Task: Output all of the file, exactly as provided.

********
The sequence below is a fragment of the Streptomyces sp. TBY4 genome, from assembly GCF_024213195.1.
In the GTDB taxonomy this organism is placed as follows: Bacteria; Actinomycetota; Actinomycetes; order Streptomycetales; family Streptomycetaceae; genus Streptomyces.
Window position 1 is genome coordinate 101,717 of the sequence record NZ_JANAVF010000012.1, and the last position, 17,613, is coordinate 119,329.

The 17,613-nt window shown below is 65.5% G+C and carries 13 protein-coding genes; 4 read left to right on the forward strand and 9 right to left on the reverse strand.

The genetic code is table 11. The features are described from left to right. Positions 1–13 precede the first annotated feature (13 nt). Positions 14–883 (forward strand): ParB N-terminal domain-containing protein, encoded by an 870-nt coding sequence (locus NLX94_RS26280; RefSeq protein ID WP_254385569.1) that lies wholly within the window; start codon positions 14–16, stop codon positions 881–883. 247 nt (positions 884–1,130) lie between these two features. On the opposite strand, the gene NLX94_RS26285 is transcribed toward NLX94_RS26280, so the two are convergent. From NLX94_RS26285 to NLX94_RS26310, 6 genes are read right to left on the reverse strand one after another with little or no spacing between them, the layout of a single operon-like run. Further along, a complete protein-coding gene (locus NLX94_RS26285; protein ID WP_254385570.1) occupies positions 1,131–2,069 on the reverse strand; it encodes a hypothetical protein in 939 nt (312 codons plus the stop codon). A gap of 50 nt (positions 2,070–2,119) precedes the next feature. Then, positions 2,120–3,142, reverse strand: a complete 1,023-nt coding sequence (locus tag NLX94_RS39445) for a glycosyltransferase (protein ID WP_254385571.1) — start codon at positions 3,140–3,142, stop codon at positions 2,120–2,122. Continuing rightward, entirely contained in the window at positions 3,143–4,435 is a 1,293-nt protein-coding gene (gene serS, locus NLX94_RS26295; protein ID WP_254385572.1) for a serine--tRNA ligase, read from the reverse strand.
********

The sequence below is a fragment of the Streptomyces sp. TBY4 genome, from assembly GCF_024213195.1.
In the GTDB taxonomy this organism is placed as follows: Bacteria; Actinomycetota; Actinomycetes; order Streptomycetales; family Streptomycetaceae; genus Streptomyces.
Window position 1 is genome coordinate 101,717 of the sequence record NZ_JANAVF010000012.1, and the last position, 17,613, is coordinate 119,329.

The 17,613-nt window shown below is 65.5% G+C and carries 13 protein-coding genes; 4 read left to right on the forward strand and 9 right to left on the reverse strand.

The genetic code is table 11. The features are described from left to right. Positions 1–13 precede the first annotated feature (13 nt). Positions 14–883 (forward strand): ParB N-terminal domain-containing protein, encoded by an 870-nt coding sequence (locus NLX94_RS26280; RefSeq protein ID WP_254385569.1) that lies wholly within the window; start codon positions 14–16, stop codon positions 881–883. 247 nt (positions 884–1,130) lie between these two features. On the opposite strand, the gene NLX94_RS26285 is transcribed toward NLX94_RS26280, so the two are convergent. From NLX94_RS26285 to NLX94_RS26310, 6 genes are read right to left on the reverse strand one after another with little or no spacing between them, the layout of a single operon-like run. Further along, a complete protein-coding gene (locus NLX94_RS26285; protein ID WP_254385570.1) occupies positions 1,131–2,069 on the reverse strand; it encodes a hypothetical protein in 939 nt (312 codons plus the stop codon). A gap of 50 nt (positions 2,070–2,119) precedes the next feature. Then, positions 2,120–3,142, reverse strand: a complete 1,023-nt coding sequence (locus tag NLX94_RS39445) for a glycosyltransferase (protein ID WP_254385571.1) — start codon at positions 3,140–3,142, stop codon at positions 2,120–2,122. Continuing rightward, entirely contained in the window at positions 3,143–4,435 is a 1,293-nt protein-coding gene (gene serS, locus NLX94_RS26295; protein ID WP_254385572.1) for a serine--tRNA ligase, read from the reverse strand.